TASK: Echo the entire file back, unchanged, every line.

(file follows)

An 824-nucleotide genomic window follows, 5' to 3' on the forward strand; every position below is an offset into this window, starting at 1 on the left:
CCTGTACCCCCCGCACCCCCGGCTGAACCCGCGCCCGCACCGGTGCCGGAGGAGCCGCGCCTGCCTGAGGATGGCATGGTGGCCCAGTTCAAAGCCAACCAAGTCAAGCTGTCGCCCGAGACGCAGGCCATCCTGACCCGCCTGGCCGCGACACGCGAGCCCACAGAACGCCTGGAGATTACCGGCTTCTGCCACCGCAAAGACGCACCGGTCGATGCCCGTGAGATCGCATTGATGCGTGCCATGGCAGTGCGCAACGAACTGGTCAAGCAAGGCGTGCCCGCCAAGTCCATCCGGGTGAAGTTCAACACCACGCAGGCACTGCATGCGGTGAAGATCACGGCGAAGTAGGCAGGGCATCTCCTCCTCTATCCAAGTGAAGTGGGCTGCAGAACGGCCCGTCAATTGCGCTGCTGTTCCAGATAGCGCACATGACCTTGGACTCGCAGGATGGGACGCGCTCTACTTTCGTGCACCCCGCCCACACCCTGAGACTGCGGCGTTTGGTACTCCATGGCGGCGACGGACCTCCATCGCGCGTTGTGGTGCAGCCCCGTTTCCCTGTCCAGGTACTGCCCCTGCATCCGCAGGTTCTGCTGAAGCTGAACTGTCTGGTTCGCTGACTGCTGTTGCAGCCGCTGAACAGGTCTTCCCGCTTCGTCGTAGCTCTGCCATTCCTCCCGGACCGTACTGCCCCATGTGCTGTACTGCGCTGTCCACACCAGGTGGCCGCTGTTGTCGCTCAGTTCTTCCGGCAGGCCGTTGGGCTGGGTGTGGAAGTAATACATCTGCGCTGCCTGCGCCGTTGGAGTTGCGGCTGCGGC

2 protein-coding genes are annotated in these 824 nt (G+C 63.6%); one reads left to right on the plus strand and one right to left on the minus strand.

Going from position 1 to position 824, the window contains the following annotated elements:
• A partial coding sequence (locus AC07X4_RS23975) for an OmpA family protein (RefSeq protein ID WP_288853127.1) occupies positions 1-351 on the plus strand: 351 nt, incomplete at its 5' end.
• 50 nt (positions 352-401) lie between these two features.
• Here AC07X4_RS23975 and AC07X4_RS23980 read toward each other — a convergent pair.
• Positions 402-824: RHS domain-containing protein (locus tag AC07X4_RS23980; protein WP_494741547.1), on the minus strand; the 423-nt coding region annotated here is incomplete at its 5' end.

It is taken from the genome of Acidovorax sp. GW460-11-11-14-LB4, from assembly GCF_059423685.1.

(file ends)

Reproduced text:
An 824-nucleotide genomic window follows, 5' to 3' on the forward strand; every position below is an offset into this window, starting at 1 on the left:
CCTGTACCCCCCGCACCCCCGGCTGAACCCGCGCCCGCACCGGTGCCGGAGGAGCCGCGCCTGCCTGAGGATGGCATGGTGGCCCAGTTCAAAGCCAACCAAGTCAAGCTGTCGCCCGAGACGCAGGCCATCCTGACCCGCCTGGCCGCGACACGCGAGCCCACAGAACGCCTGGAGATTACCGGCTTCTGCCACCGCAAAGACGCACCGGTCGATGCCCGTGAGATCGCATTGATGCGTGCCATGGCAGTGCGCAACGAACTGGTCAAGCAAGGCGTGCCCGCCAAGTCCATCCGGGTGAAGTTCAACACCACGCAGGCACTGCATGCGGTGAAGATCACGGCGAAGTAGGCAGGGCATCTCCTCCTCTATCCAAGTGAAGTGGGCTGCAGAACGGCCCGTCAATTGCGCTGCTGTTCCAGATAGCGCACATGACCTTGGACTCGCAGGATGGGACGCGCTCTACTTTCGTGCACCCCGCCCACACCCTGAGACTGCGGCGTTTGGTACTCCATGGCGGCGACGGACCTCCATCGCGCGTTGTGGTGCAGCCCCGTTTCCCTGTCCAGGTACTGCCCCTGCATCCGCAGGTTCTGCTGAAGCTGAACTGTCTGGTTCGCTGACTGCTGTTGCAGCCGCTGAACAGGTCTTCCCGCTTCGTCGTAGCTCTGCCATTCCTCCCGGACCGTACTGCCCCATGTGCTGTACTGCGCTGTCCACACCAGGTGGCCGCTGTTGTCGCTCAGTTCTTCCGGCAGGCCGTTGGGCTGGGTGTGGAAGTAATACATCTGCGCTGCCTGCGCCGTTGGAGTTGCGGCTGCGGC

2 protein-coding genes are annotated in these 824 nt (G+C 63.6%); one reads left to right on the plus strand and one right to left on the minus strand.

Going from position 1 to position 824, the window contains the following annotated elements:
• A partial coding sequence (locus AC07X4_RS23975) for an OmpA family protein (RefSeq protein ID WP_288853127.1) occupies positions 1-351 on the plus strand: 351 nt, incomplete at its 5' end.
• 50 nt (positions 352-401) lie between these two features.
• Here AC07X4_RS23975 and AC07X4_RS23980 read toward each other — a convergent pair.
• Positions 402-824: RHS domain-containing protein (locus tag AC07X4_RS23980; protein WP_494741547.1), on the minus strand; the 423-nt coding region annotated here is incomplete at its 5' end.

It is taken from the genome of Acidovorax sp. GW460-11-11-14-LB4, from assembly GCF_059423685.1.